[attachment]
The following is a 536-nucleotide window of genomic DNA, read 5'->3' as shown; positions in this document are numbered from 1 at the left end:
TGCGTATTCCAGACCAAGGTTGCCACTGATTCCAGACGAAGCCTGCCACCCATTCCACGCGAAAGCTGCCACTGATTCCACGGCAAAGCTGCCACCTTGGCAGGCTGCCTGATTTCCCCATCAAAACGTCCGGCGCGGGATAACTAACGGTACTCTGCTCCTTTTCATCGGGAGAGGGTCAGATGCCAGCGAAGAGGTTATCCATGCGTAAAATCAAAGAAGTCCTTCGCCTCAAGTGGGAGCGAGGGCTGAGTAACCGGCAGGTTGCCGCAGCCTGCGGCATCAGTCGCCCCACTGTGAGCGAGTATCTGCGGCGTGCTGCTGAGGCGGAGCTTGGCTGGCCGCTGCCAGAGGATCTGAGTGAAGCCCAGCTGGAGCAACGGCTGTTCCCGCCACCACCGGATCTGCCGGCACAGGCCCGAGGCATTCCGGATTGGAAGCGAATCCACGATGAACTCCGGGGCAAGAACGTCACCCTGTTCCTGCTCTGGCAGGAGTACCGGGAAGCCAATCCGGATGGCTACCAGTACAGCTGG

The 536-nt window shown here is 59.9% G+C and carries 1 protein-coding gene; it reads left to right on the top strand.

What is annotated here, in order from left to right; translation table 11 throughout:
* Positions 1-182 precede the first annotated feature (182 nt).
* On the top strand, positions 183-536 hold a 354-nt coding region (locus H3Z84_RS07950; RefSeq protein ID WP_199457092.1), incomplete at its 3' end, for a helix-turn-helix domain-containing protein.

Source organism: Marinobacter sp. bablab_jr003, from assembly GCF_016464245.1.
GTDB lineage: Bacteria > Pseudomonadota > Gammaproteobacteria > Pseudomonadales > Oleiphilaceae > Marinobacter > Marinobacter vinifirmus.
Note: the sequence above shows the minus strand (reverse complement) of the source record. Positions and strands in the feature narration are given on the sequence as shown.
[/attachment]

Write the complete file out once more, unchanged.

The following is a 536-nucleotide window of genomic DNA, read 5'->3' as shown; positions in this document are numbered from 1 at the left end:
TGCGTATTCCAGACCAAGGTTGCCACTGATTCCAGACGAAGCCTGCCACCCATTCCACGCGAAAGCTGCCACTGATTCCACGGCAAAGCTGCCACCTTGGCAGGCTGCCTGATTTCCCCATCAAAACGTCCGGCGCGGGATAACTAACGGTACTCTGCTCCTTTTCATCGGGAGAGGGTCAGATGCCAGCGAAGAGGTTATCCATGCGTAAAATCAAAGAAGTCCTTCGCCTCAAGTGGGAGCGAGGGCTGAGTAACCGGCAGGTTGCCGCAGCCTGCGGCATCAGTCGCCCCACTGTGAGCGAGTATCTGCGGCGTGCTGCTGAGGCGGAGCTTGGCTGGCCGCTGCCAGAGGATCTGAGTGAAGCCCAGCTGGAGCAACGGCTGTTCCCGCCACCACCGGATCTGCCGGCACAGGCCCGAGGCATTCCGGATTGGAAGCGAATCCACGATGAACTCCGGGGCAAGAACGTCACCCTGTTCCTGCTCTGGCAGGAGTACCGGGAAGCCAATCCGGATGGCTACCAGTACAGCTGG

The 536-nt window shown here is 59.9% G+C and carries 1 protein-coding gene; it reads left to right on the top strand.

What is annotated here, in order from left to right; translation table 11 throughout:
* Positions 1-182 precede the first annotated feature (182 nt).
* On the top strand, positions 183-536 hold a 354-nt coding region (locus H3Z84_RS07950; RefSeq protein ID WP_199457092.1), incomplete at its 3' end, for a helix-turn-helix domain-containing protein.

Source organism: Marinobacter sp. bablab_jr003, from assembly GCF_016464245.1.
GTDB lineage: Bacteria > Pseudomonadota > Gammaproteobacteria > Pseudomonadales > Oleiphilaceae > Marinobacter > Marinobacter vinifirmus.
Note: the sequence above shows the minus strand (reverse complement) of the source record. Positions and strands in the feature narration are given on the sequence as shown.